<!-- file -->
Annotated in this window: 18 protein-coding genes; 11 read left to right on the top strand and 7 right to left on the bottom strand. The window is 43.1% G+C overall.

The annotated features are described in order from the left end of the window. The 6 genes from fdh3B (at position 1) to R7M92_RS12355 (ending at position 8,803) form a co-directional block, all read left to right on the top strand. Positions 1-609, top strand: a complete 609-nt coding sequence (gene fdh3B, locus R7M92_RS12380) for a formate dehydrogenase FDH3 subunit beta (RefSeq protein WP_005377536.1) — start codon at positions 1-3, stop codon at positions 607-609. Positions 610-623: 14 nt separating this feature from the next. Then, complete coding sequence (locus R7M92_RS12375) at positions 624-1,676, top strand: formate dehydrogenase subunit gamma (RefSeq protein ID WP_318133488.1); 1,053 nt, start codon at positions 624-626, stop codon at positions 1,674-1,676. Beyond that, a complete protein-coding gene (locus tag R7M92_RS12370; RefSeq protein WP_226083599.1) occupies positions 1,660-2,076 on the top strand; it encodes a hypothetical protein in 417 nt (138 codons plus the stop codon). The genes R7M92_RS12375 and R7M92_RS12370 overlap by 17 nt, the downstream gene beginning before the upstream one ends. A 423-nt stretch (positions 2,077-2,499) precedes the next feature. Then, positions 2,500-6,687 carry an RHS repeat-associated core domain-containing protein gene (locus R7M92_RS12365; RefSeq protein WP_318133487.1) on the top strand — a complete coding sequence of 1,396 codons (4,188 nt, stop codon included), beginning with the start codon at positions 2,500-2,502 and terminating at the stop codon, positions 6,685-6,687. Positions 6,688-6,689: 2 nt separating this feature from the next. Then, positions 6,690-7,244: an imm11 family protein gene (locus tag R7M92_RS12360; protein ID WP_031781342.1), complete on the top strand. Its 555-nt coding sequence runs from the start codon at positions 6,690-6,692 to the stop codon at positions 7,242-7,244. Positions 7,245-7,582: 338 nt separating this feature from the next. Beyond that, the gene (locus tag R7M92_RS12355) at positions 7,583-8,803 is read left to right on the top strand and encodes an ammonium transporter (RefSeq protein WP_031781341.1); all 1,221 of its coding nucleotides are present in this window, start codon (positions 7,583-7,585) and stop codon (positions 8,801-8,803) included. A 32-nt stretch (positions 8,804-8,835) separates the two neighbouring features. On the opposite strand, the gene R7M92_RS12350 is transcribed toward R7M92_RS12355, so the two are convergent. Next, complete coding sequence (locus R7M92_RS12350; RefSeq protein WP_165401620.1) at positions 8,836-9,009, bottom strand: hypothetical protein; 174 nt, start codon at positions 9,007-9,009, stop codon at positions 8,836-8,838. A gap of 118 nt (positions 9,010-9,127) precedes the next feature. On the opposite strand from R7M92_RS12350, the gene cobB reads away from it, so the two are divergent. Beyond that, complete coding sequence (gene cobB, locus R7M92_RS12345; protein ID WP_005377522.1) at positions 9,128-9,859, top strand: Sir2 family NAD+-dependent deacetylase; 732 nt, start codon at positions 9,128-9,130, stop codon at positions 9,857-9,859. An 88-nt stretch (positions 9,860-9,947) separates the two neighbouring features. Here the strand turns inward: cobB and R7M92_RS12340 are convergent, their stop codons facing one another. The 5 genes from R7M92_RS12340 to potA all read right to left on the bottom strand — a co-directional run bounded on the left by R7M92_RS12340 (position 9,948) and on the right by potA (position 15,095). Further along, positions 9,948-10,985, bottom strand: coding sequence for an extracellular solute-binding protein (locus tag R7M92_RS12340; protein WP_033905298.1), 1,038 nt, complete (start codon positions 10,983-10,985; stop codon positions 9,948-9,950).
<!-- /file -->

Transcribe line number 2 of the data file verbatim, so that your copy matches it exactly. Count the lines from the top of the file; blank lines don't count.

The annotated features are described in order from the left end of the window. The 6 genes from fdh3B (at position 1) to R7M92_RS12355 (ending at position 8,803) form a co-directional block, all read left to right on the top strand. Positions 1-609, top strand: a complete 609-nt coding sequence (gene fdh3B, locus R7M92_RS12380) for a formate dehydrogenase FDH3 subunit beta (RefSeq protein WP_005377536.1) — start codon at positions 1-3, stop codon at positions 607-609. Positions 610-623: 14 nt separating this feature from the next. Then, complete coding sequence (locus R7M92_RS12375) at positions 624-1,676, top strand: formate dehydrogenase subunit gamma (RefSeq protein ID WP_318133488.1); 1,053 nt, start codon at positions 624-626, stop codon at positions 1,674-1,676. Beyond that, a complete protein-coding gene (locus tag R7M92_RS12370; RefSeq protein WP_226083599.1) occupies positions 1,660-2,076 on the top strand; it encodes a hypothetical protein in 417 nt (138 codons plus the stop codon). The genes R7M92_RS12375 and R7M92_RS12370 overlap by 17 nt, the downstream gene beginning before the upstream one ends. A 423-nt stretch (positions 2,077-2,499) precedes the next feature. Then, positions 2,500-6,687 carry an RHS repeat-associated core domain-containing protein gene (locus R7M92_RS12365; RefSeq protein WP_318133487.1) on the top strand — a complete coding sequence of 1,396 codons (4,188 nt, stop codon included), beginning with the start codon at positions 2,500-2,502 and terminating at the stop codon, positions 6,685-6,687. Positions 6,688-6,689: 2 nt separating this feature from the next. Then, positions 6,690-7,244: an imm11 family protein gene (locus tag R7M92_RS12360; protein ID WP_031781342.1), complete on the top strand. Its 555-nt coding sequence runs from the start codon at positions 6,690-6,692 to the stop codon at positions 7,242-7,244. Positions 7,245-7,582: 338 nt separating this feature from the next. Beyond that, the gene (locus tag R7M92_RS12355) at positions 7,583-8,803 is read left to right on the top strand and encodes an ammonium transporter (RefSeq protein WP_031781341.1); all 1,221 of its coding nucleotides are present in this window, start codon (positions 7,583-7,585) and stop codon (positions 8,801-8,803) included. A 32-nt stretch (positions 8,804-8,835) separates the two neighbouring features. On the opposite strand, the gene R7M92_RS12350 is transcribed toward R7M92_RS12355, so the two are convergent. Next, complete coding sequence (locus R7M92_RS12350; RefSeq protein WP_165401620.1) at positions 8,836-9,009, bottom strand: hypothetical protein; 174 nt, start codon at positions 9,007-9,009, stop codon at positions 8,836-8,838. A gap of 118 nt (positions 9,010-9,127) precedes the next feature. On the opposite strand from R7M92_RS12350, the gene cobB reads away from it, so the two are divergent. Beyond that, complete coding sequence (gene cobB, locus R7M92_RS12345; protein ID WP_005377522.1) at positions 9,128-9,859, top strand: Sir2 family NAD+-dependent deacetylase; 732 nt, start codon at positions 9,128-9,130, stop codon at positions 9,857-9,859. An 88-nt stretch (positions 9,860-9,947) separates the two neighbouring features. Here the strand turns inward: cobB and R7M92_RS12340 are convergent, their stop codons facing one another. The 5 genes from R7M92_RS12340 to potA all read right to left on the bottom strand — a co-directional run bounded on the left by R7M92_RS12340 (position 9,948) and on the right by potA (position 15,095). Further along, positions 9,948-10,985, bottom strand: coding sequence for an extracellular solute-binding protein (locus tag R7M92_RS12340; protein WP_033905298.1), 1,038 nt, complete (start codon positions 10,983-10,985; stop codon positions 9,948-9,950).